"On This Day" In Engineering History Blog

"On This Day" In Engineering History

Tune in to find out about significant engineering events that took place "on this day".

Previous in Blog: June 26, 1948 - Patenting the Grown-Junction Transistor   Next in Blog: July 12, 1730 — Josiah Wedgwood: Inventor, Marketer, and Manufacturer

June 30, 1953 – The First Chevrolet Corvette

Posted June 30, 2009 4:30 PM by Steve Melito

On this day in engineering history, the first Chevrolet Corvette rolled off the assembly line in Flint, Michigan. Designed by Harley Earl, a colorful and controversial automobile stylist, the first General Motors sports car used off-the-shelf components and cost about the same as a mid-range sedan.

Earl, an industrial designer who had moved from Hollywood to Detroit in the 1920s, has been dubbed "the greatest car designer who ever lived" for his invention of the concept car during the 1930s and creation of the Corvette. But credit is also due to Robert F. McLean, a young Cal Tech engineer who designed the Corvette's chassis; and to Ed Cole, Chevy's chief engineer and proponent of the small-block V8.

It's Not Better in a Jeep

According to Karl Ludvigsen's 1973 book, Corvette: America's Star-Spangled Sports Car, The Complete History, the first Corvette was inspired by an off-road vehicle. In 1950, Air Force Maj. Kenneth B. Brooks gave his wife a Jeep that she refused to drive. Frustrated, Brooks then commissioned a boat-builder to fabricate a fiberglass body that could attach to the Jeep chassis.

The newly named "Brooks Boxers" was later sold to Earl Ebers, a sales executive for the Naugatuck Chemical Division of U.S. Rubber. After making a splash among Chevy engineers at the National Plastics Exposition in Philadelphia, Ebers drove to Detroit, where the vehicle's fiberglass body captured the imagination of Harley J. Earl.

Built It and They Will Come

At Chevrolet, Robert F. McLean was ready to turn convention on its head. Starting at the rear axle, he worked his way forward to create a chassis that gave the Corvette its now-classic proportions. With the passenger compartment well aft and the engine close to the fire wall, this first GM sports car would have both a fiberglass body and a favorable weight distribution.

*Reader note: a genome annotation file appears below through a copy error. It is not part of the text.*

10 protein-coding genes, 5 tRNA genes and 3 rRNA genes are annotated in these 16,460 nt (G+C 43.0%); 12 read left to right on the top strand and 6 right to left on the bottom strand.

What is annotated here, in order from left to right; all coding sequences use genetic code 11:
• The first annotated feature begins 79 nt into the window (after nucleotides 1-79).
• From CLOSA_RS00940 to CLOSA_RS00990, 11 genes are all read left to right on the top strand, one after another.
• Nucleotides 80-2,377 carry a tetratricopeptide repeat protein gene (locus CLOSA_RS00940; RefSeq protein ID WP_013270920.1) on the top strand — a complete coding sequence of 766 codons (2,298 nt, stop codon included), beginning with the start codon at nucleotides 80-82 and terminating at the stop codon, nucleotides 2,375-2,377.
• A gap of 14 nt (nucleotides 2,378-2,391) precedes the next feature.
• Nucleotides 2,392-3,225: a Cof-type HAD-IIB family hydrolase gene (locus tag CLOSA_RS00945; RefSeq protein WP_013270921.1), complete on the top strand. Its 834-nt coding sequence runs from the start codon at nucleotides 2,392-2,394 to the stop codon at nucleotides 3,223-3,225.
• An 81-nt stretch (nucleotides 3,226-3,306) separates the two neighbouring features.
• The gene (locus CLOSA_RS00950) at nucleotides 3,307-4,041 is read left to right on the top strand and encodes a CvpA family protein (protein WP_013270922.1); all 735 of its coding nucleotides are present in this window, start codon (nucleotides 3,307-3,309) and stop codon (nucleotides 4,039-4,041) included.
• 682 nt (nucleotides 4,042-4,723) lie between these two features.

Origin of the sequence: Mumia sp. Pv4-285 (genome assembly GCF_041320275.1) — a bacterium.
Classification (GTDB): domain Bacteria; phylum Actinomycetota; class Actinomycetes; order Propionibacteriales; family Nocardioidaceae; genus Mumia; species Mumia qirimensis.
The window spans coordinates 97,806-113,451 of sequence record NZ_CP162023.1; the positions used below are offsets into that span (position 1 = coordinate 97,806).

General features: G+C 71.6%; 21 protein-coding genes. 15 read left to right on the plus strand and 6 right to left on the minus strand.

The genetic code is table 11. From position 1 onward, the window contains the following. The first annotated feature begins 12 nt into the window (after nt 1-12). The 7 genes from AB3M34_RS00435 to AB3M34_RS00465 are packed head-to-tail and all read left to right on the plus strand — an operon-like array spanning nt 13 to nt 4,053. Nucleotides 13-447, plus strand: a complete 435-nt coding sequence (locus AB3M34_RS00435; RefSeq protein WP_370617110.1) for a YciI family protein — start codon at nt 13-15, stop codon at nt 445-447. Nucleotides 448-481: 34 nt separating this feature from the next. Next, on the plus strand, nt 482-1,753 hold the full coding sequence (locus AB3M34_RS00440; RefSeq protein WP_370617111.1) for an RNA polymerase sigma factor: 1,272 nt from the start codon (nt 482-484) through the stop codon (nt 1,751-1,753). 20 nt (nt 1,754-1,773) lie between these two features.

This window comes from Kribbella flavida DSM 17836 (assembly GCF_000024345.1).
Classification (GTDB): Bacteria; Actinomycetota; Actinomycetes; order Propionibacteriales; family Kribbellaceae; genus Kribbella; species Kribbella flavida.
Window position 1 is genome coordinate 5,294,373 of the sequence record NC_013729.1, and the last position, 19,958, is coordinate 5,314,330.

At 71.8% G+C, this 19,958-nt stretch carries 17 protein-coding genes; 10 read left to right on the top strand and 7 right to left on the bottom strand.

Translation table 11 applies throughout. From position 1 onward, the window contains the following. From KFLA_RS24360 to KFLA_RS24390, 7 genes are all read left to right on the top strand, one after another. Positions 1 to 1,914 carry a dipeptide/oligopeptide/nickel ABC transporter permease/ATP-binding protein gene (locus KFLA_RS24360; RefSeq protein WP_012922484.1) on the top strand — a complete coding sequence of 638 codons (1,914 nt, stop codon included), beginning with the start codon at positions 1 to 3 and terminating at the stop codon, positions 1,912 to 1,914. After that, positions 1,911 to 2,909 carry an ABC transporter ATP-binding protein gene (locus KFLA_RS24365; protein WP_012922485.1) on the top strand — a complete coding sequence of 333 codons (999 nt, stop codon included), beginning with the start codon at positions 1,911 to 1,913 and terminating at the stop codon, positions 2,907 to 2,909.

In his efforts, Robert F. McLean was assisted by chassis developer Maurice Olley and body engineer Vincent Kaptur. Draftsman Carl Peebles put Harley J. Earl's ideas onto paper and was assisted Bill Bloc. Tony Balthasar, a modelmaker, translated Peebles' drawings into a three-dimensional shape. Joe Schemansky designed the interior, including a row of secondary gauges that were set so low that they were difficult to read.

Not Your Father's Chevrolet

The first '53 Corvettes were built largely by hand at Chevrolet's Customer Delivery Center in Flint, Michigan. Myron Scott, the creator of the All-American Soap Box Derby, is credited with naming the Corvette after a small but agile frigate. The Corvette's outer body was made of fiberglass, but many standard Chevy components were used. These included an in-line six-cylinder truck engine, a two-speed automatic transmission, and drum brakes from Chevy sedans. Although the Corvette's new triple-carburetor intake increased the engine's output, the first Corvette was tame by today's standards - but still a head-turner.








Interested in this topic? By joining CR4 you can "subscribe" to
this discussion and receive notification when new comments are added.

Previous in Blog: June 26, 1948 - Patenting the Grown-Junction Transistor   Next in Blog: July 12, 1730 — Josiah Wedgwood: Inventor, Marketer, and Manufacturer